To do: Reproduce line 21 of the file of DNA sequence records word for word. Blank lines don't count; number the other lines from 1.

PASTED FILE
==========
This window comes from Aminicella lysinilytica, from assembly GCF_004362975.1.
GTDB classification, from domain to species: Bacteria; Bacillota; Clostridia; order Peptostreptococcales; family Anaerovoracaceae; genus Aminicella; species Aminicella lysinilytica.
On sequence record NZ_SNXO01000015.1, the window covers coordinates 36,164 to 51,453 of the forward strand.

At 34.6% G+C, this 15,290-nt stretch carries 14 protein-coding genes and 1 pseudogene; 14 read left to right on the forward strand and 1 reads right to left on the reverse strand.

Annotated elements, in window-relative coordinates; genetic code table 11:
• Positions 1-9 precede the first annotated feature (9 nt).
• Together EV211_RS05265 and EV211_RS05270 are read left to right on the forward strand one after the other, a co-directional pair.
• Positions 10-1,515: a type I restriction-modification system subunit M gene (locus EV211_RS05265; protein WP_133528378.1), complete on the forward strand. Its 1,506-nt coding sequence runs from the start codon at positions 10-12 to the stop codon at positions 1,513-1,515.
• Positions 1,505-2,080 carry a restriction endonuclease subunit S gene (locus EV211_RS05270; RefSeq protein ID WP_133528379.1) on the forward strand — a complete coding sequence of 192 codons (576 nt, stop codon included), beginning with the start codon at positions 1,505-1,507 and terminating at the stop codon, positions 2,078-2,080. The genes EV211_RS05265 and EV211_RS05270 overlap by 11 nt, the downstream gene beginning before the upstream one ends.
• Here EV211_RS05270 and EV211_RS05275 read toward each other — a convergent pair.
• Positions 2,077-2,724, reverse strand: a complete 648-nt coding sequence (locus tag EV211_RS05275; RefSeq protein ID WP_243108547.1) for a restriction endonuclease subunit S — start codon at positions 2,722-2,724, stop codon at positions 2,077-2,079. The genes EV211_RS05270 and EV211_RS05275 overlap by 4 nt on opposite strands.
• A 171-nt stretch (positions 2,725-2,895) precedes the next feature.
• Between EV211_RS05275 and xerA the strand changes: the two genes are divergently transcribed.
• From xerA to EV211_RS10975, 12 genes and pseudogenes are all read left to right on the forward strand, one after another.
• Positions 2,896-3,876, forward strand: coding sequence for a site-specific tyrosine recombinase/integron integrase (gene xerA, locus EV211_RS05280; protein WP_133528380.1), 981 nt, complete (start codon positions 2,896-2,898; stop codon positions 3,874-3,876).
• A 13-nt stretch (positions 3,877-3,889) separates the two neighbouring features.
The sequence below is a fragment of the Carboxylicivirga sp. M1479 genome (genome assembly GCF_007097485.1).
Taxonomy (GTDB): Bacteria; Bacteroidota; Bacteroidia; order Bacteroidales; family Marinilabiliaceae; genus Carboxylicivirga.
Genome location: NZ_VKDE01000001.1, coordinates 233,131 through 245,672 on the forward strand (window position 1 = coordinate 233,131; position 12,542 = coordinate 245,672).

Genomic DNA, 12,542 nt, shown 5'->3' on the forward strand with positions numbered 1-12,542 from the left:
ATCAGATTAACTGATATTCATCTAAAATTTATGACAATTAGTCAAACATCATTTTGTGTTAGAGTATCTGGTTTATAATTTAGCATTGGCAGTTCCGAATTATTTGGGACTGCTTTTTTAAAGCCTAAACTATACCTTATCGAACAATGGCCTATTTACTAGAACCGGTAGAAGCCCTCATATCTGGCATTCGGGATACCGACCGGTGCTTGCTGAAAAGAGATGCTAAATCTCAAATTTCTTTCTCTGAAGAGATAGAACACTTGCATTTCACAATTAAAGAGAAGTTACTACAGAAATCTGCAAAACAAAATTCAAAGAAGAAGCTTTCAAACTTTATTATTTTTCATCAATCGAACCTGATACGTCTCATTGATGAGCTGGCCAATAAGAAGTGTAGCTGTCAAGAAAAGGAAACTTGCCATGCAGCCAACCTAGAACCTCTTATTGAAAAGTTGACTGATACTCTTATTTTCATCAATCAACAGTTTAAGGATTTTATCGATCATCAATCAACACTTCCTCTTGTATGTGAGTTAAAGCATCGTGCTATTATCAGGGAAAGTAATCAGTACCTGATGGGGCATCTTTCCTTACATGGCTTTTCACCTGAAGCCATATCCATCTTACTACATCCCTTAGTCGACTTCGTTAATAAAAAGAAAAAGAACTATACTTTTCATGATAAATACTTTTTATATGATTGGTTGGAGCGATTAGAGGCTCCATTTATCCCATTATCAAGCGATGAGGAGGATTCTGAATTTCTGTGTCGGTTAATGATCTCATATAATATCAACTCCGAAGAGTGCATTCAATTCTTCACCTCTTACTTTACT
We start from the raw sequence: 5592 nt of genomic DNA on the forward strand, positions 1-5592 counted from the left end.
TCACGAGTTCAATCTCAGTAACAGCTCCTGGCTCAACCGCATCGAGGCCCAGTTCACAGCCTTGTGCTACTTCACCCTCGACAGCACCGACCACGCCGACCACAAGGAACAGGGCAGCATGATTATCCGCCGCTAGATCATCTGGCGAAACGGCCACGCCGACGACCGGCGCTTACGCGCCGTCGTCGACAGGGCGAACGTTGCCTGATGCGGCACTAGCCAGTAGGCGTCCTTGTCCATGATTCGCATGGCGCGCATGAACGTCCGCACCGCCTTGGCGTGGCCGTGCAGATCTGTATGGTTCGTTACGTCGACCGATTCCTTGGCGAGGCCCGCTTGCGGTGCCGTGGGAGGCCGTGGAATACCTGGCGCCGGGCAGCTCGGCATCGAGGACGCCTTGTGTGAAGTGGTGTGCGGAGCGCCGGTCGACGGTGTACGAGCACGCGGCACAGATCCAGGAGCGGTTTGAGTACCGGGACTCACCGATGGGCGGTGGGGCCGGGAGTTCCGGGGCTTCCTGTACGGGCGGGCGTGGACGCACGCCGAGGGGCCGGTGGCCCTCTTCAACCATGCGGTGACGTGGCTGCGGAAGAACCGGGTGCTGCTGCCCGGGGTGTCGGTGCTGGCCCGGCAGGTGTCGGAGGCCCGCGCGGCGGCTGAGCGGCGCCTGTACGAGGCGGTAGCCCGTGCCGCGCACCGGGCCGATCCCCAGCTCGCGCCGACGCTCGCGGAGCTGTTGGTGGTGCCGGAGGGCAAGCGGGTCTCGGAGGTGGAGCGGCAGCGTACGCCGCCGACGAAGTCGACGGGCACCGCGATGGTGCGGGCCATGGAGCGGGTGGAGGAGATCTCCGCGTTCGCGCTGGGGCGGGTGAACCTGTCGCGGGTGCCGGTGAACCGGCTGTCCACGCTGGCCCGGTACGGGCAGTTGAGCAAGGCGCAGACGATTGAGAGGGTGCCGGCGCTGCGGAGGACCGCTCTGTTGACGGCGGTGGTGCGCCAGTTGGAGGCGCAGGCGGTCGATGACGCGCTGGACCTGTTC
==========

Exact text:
ATCAGATTAACTGATATTCATCTAAAATTTATGACAATTAGTCAAACATCATTTTGTGTTAGAGTATCTGGTTTATAATTTAGCATTGGCAGTTCCGAATTATTTGGGACTGCTTTTTTAAAGCCTAAACTATACCTTATCGAACAATGGCCTATTTACTAGAACCGGTAGAAGCCCTCATATCTGGCATTCGGGATACCGACCGGTGCTTGCTGAAAAGAGATGCTAAATCTCAAATTTCTTTCTCTGAAGAGATAGAACACTTGCATTTCACAATTAAAGAGAAGTTACTACAGAAATCTGCAAAACAAAATTCAAAGAAGAAGCTTTCAAACTTTATTATTTTTCATCAATCGAACCTGATACGTCTCATTGATGAGCTGGCCAATAAGAAGTGTAGCTGTCAAGAAAAGGAAACTTGCCATGCAGCCAACCTAGAACCTCTTATTGAAAAGTTGACTGATACTCTTATTTTCATCAATCAACAGTTTAAGGATTTTATCGATCATCAATCAACACTTCCTCTTGTATGTGAGTTAAAGCATCGTGCTATTATCAGGGAAAGTAATCAGTACCTGATGGGGCATCTTTCCTTACATGGCTTTTCACCTGAAGCCATATCCATCTTACTACATCCCTTAGTCGACTTCGTTAATAAAAAGAAAAAGAACTATACTTTTCATGATAAATACTTTTTATATGATTGGTTGGAGCGATTAGAGGCTCCATTTATCCCATTATCAAGCGATGAGGAGGATTCTGAATTTCTGTGTCGGTTAATGATCTCATATAATATCAACTCCGAAGAGTGCATTCAATTCTTCACCTCTTACTTTACT